Wednesday, June 28, 2017

Coincidence? I think not.


An interesting thing happened on Monday.  Sunday evening, I had been doing a bit of dusting and decluttering and came upon a couple of business cards from our trip to Bangor.  I picked them up and tucked them into a little square basket atop the computer desk where I keep business cards and other like items.

Monday morning I turned on the computer and noticed a white card lying on the desk.

It had obviously fallen out of the basket when I tucked the business cards in.   I turned the card over.

Here's the front side:
Wow.  Just wow.  Life has been pretty stressful lately.  There are all sorts of reasons not to rest or be still; all sorts of concerns to consider.  Sometimes things take a sickening turn, other times they seem to be moving painfully slowly.  A lot of it is out of my hands.  Obviously, this little "Pass It On" card was intended directly for me.

I decided to spend a little time meditating on Psalm 37:7.  I began by utilizing my favorite SOAP method.  Here's the entire verse as it appears in my Bible:

S= "Rest in the LORD, and wait patiently for Him; fret not thyself because of him who prospereth in his way, because of the man who bringeth wicked devices to pass."

O= "Trust in the Lord" is really the theme of all 40 verses of Psalm 37.  There is so much here, but I obviously can't SOAP the entire psalm.  Basically, throughout it, David instructs his listeners to rest and trust in the LORD, and not to fret because of what the wicked are doing.  They will receive their just reward, for God sees their wicked hearts as well as their evil doing.  But those who trust God will never be forsaken by Him.

The phrase "rest in the LORD" literally means "Be silent to the LORD,"  A cross-reference is Psalm 62:1 -- "Truly my soul waiteth upon God; from Him cometh my salvation."

The phrase "fret not thyself" is also seen in verse 1 -- "fret not thyself because of evildoers" -- and in verse 8 -- "fret not thyself in any way to do evil".   So we are not to fret because of these wicked who seem to be prospering.  Jeremiah 12:1 is given for comparison:  "Righteous art Thou, O LORD, when I plead with Thee; yet let me talk with Thee of Thy judgments.  Why doth the way of the wicked prosper?  Why are they all happy that deal very treacherously?"  (Jeremiah was questioning this, but we do see the answer to his questions in Psalm 37, as well as other places in Scripture.  The wicked may seem to prosper, they may seem to get away with things, but in the end they will not.)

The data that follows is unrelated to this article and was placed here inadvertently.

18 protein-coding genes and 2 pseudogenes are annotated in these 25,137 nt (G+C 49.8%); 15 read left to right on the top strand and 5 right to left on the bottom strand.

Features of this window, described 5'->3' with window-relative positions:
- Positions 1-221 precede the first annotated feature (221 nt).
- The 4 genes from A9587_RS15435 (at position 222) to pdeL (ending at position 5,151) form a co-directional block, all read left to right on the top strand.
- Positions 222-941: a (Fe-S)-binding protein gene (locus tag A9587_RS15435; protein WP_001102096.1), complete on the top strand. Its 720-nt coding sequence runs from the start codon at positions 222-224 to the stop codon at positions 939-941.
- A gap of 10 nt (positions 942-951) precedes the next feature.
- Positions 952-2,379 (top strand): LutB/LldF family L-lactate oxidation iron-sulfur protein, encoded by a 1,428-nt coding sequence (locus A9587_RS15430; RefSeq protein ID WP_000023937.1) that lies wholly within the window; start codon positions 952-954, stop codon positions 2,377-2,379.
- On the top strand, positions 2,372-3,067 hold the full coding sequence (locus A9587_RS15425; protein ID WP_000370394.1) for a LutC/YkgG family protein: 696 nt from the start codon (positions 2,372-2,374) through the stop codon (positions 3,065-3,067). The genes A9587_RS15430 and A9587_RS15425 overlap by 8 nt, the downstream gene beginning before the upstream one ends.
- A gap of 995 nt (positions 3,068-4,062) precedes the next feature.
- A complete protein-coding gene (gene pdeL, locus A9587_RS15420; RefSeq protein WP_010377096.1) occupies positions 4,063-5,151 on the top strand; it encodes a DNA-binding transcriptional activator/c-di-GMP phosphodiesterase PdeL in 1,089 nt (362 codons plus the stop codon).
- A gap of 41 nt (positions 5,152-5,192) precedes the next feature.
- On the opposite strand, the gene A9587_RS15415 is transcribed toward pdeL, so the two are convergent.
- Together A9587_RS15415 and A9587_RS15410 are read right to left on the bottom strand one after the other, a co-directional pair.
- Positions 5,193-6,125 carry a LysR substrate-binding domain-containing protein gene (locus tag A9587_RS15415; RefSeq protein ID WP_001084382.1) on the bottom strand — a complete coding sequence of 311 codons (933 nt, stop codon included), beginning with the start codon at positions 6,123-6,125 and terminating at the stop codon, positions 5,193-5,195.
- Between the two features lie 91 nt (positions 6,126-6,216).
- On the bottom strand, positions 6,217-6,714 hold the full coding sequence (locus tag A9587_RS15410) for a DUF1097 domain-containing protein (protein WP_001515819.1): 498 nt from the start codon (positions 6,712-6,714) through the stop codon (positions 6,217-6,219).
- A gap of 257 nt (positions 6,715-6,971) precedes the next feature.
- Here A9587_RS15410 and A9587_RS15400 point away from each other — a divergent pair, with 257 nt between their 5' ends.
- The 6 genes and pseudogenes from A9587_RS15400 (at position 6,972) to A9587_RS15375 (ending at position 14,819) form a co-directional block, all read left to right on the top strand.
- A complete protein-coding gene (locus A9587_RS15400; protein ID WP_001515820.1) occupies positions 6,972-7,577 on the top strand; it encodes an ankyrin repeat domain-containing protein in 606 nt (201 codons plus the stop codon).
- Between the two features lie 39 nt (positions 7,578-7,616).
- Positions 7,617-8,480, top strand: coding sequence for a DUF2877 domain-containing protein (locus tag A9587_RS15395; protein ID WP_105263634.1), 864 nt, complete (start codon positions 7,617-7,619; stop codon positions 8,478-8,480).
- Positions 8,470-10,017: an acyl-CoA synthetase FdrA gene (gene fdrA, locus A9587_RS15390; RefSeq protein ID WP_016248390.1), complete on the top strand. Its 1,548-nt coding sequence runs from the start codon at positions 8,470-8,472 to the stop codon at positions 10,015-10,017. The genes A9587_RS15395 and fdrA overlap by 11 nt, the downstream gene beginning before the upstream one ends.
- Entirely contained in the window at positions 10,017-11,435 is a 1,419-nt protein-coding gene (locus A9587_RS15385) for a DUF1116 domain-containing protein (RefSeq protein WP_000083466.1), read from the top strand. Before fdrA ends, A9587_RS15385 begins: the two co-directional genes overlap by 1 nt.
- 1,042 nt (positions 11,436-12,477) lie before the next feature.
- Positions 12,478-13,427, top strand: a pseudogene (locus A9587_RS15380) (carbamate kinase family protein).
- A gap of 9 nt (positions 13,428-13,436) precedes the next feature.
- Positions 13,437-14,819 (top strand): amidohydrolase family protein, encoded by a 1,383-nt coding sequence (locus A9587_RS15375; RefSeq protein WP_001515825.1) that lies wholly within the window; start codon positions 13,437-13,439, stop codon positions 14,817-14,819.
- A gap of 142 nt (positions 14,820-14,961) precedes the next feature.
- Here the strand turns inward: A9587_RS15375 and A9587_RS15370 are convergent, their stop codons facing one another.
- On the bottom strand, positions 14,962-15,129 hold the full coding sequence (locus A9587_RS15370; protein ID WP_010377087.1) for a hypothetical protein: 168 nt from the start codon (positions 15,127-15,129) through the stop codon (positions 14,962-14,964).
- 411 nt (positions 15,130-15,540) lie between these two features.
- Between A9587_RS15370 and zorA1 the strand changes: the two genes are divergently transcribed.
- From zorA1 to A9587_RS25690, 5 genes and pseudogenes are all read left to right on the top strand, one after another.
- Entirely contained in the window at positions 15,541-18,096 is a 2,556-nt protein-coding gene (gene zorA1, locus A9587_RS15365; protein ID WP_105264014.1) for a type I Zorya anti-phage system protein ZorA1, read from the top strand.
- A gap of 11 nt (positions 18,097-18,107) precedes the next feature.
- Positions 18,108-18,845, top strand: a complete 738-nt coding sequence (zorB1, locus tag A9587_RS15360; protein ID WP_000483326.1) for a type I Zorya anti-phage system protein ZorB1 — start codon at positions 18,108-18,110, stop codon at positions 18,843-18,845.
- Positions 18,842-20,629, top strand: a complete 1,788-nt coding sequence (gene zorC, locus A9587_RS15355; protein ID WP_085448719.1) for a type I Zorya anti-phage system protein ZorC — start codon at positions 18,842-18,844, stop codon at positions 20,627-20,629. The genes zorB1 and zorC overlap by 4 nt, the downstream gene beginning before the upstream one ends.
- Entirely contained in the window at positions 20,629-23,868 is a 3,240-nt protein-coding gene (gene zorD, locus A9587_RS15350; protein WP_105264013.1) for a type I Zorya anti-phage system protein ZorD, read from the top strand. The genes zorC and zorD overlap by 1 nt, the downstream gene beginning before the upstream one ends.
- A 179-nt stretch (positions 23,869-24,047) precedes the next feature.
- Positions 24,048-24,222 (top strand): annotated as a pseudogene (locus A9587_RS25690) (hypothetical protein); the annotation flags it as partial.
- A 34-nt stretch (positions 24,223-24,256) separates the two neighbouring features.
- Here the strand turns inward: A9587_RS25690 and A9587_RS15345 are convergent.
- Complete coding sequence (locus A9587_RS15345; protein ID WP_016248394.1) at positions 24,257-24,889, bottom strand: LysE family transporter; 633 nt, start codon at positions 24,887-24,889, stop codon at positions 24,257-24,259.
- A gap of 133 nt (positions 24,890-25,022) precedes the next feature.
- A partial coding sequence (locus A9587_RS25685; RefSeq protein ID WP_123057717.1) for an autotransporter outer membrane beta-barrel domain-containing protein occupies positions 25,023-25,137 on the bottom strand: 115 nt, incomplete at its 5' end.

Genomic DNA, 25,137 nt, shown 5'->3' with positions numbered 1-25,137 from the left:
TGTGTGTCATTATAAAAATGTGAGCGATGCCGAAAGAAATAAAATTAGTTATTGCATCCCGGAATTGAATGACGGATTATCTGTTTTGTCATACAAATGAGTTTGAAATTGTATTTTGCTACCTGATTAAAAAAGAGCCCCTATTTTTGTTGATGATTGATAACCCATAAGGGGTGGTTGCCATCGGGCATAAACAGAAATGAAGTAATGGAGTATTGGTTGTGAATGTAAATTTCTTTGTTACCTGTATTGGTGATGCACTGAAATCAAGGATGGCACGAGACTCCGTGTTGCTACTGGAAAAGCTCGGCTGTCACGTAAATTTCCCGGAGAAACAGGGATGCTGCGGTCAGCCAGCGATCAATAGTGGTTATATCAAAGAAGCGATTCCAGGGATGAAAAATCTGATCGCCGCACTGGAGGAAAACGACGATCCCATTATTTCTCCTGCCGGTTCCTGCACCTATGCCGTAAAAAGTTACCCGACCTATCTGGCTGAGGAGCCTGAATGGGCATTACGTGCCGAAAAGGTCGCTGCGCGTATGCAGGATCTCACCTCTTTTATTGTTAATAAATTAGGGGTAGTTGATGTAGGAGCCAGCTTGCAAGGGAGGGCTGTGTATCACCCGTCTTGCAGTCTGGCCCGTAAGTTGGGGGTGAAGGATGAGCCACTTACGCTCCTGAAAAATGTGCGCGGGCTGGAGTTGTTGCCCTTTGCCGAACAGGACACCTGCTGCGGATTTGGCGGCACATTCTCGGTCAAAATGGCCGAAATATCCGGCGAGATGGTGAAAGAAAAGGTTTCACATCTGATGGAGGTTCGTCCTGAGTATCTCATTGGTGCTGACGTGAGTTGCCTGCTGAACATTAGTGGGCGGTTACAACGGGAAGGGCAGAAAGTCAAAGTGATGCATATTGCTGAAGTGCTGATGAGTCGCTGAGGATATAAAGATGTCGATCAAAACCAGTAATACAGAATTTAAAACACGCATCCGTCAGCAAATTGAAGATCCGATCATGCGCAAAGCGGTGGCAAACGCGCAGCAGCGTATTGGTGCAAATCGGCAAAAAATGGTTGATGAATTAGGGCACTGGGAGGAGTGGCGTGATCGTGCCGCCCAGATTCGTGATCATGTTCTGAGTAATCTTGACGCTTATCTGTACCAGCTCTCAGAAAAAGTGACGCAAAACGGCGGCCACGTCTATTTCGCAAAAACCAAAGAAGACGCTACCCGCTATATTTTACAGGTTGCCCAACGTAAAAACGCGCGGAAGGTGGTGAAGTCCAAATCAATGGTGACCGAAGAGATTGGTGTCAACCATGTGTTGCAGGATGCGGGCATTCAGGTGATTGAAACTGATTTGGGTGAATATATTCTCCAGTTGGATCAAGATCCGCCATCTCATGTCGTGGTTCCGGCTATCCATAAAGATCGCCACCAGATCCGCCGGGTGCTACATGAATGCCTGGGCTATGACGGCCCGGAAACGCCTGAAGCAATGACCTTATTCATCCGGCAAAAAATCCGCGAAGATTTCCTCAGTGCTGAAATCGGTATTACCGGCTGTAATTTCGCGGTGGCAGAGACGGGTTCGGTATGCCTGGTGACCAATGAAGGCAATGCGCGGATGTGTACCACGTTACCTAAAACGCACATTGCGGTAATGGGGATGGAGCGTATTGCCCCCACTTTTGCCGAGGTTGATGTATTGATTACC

For the phrase "prospereth in his way", a cross-reference of Psalm 73:3-12 is given.  Psalm 73 discusses at length the prosperity of the wicked.  But in verses 17-19 of Psalm 73, the psalmist sees their end.  He says, "Until I went into the sanctuary of God; then understood I their end.  Surely Thou didst set them in slippery places; Thou castedst them down into destruction.  How are they brought into desolation, as in a moment!  they are utterly consumed with terrors."  He concludes the psalm in verses 23-28 by reaffirming his own trust in God.  He ends in verse 28 by stating: "It is good for me to draw near to God:  I have put my trust in the Lord GOD, that I may declare all Thy works."

A= So I need to:
      * rest in the Lord
      * wait patiently for Him to act
    
       And I am not to:
      * fret because of the evil person who prospers in his way
      * fret because of the one who brings wicked devices to pass.

In fact, if I read on to the next verse (8), I am not to fret in any way!

P= "Lord, I thank You for the truths of Your Word!  I pray that You will help me to rest quietly in You, waiting patiently for You to resolve the issues that concern me.  Help me to remember that I need not fret about anything, for You see all things, even the way of the wicked, and will deal with them in Your way and time.  I thank You for all You will do, in Jesus' name, Amen."

🍃     🍃     🍃     🍃     🍃      🍃     🍃     🍃     🍃     🍃    

I found a wonderful thought about Psalm 37:7 in Spurgeon's Treasury of David.  This is a quote from James D. Burns, who wrote:

"Take the case of one who, with a load above his strength, has been toiling some steep and broken path, when suddenly he finds [the load] transferred to another whose strength he knows to be more than equal to the task, and in whose sympathy he can securely trust.  What would his feeling be but one of perfect rest, and calm reliance, and joyous freedom, as they went on their way together?  And such is the blessedness of rolling our care upon the Lord -- in weakness we are resting on superior strength, in perplexity and doubt we are resting on superior wisdom, in all times of trial and hard service we can stay ourselves on the assurance of His perfect sympathy.